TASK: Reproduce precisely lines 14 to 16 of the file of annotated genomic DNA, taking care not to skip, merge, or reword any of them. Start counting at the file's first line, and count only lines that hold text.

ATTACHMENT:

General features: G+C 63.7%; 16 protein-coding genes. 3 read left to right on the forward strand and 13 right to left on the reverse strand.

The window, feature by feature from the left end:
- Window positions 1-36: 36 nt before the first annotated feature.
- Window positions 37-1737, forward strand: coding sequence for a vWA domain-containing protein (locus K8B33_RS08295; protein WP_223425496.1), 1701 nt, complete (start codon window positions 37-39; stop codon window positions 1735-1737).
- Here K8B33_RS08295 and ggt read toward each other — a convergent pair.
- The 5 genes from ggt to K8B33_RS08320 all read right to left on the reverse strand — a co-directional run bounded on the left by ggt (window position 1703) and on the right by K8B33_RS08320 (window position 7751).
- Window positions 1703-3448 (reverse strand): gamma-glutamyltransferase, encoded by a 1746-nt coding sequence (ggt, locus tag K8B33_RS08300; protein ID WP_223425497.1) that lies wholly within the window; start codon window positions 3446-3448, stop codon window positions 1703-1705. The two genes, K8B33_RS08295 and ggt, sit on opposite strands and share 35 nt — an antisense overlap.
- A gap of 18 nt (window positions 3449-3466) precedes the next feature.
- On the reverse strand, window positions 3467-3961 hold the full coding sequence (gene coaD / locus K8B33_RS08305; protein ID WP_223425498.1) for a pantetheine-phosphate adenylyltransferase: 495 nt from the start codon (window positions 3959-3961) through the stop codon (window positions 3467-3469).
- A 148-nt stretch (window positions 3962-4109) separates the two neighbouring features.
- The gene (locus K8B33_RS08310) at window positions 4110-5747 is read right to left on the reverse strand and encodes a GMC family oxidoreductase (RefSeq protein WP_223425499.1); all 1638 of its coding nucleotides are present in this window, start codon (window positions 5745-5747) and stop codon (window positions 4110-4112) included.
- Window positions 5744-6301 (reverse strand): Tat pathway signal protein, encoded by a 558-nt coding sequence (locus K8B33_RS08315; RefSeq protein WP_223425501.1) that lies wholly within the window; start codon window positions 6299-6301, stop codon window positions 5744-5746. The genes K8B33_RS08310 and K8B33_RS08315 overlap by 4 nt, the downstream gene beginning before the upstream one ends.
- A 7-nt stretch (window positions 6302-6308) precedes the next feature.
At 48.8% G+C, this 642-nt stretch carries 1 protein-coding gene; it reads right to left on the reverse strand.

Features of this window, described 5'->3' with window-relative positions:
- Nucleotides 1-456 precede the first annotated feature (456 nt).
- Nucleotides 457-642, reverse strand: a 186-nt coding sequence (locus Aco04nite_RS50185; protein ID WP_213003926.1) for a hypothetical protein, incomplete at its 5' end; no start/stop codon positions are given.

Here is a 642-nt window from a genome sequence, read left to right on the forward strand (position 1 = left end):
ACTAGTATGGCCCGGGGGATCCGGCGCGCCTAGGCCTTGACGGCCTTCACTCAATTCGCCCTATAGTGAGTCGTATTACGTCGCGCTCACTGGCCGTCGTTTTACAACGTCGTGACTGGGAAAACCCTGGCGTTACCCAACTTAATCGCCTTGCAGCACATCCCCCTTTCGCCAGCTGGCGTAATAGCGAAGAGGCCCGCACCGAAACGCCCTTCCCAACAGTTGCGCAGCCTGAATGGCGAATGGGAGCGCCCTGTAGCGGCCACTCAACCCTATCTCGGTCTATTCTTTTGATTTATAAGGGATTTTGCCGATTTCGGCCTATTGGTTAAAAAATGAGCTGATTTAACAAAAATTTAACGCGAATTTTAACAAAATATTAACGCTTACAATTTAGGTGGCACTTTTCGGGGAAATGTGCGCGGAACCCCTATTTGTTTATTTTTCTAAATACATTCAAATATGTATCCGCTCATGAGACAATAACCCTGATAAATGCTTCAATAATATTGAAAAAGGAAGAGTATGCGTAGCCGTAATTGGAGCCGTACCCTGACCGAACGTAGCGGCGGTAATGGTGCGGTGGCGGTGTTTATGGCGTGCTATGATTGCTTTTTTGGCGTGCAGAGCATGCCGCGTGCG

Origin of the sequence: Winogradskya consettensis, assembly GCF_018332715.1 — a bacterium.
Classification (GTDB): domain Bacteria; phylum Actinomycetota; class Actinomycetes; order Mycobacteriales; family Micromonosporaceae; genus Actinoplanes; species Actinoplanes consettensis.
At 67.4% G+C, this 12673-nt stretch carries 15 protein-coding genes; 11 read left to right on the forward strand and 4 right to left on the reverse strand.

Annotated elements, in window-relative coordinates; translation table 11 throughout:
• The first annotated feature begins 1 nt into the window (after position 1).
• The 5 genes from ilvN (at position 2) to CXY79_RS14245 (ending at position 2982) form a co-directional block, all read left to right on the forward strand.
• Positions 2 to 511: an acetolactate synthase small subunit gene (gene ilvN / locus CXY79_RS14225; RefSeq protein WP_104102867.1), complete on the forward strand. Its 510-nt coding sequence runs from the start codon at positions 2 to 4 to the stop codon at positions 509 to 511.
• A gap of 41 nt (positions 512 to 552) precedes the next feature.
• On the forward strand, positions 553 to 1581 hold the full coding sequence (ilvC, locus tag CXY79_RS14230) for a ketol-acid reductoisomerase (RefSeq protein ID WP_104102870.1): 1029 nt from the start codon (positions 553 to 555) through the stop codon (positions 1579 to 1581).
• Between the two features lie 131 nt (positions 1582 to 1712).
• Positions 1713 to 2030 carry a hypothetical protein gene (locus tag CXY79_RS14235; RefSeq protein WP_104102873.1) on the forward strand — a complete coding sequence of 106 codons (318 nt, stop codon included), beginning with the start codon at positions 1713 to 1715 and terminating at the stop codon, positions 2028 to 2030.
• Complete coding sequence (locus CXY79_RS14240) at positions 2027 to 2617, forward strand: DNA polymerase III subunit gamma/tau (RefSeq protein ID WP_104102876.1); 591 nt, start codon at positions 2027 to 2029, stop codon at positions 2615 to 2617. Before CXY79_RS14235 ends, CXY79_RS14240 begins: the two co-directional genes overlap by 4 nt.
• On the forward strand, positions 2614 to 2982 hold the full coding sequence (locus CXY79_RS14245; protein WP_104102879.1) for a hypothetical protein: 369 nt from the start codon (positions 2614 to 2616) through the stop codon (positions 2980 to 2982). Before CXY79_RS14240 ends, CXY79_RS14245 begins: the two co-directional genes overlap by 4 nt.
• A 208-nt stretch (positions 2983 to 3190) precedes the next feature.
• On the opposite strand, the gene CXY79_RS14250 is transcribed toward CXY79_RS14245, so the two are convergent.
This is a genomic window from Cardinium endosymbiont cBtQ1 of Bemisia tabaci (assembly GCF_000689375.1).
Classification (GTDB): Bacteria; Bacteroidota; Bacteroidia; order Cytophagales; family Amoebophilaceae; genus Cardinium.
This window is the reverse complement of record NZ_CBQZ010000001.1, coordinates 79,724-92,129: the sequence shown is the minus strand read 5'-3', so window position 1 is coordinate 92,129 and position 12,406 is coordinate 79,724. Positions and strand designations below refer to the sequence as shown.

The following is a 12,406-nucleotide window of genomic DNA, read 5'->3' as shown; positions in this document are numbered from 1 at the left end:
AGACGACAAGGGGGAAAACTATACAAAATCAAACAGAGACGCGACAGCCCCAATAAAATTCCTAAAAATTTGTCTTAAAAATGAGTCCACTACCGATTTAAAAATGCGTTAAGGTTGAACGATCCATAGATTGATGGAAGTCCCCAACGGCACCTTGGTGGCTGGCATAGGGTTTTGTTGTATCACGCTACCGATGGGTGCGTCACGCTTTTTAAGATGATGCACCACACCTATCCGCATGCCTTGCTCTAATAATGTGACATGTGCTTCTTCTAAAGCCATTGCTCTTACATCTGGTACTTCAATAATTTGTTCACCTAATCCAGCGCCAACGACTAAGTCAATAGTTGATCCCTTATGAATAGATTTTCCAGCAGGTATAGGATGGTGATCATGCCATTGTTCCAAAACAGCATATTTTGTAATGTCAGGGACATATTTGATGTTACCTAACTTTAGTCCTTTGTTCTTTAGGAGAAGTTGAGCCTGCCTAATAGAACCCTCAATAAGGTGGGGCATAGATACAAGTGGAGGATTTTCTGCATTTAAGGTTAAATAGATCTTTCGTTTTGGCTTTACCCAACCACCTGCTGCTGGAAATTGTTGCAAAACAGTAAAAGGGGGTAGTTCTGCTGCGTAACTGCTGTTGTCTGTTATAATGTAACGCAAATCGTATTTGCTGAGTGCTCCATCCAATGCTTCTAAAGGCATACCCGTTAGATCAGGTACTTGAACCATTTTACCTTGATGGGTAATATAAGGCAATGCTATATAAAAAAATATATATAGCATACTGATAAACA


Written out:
At 48.8% G+C, this 642-nt stretch carries 1 protein-coding gene; it reads right to left on the reverse strand.

Features of this window, described 5'->3' with window-relative positions:
- Nucleotides 1-456 precede the first annotated feature (456 nt).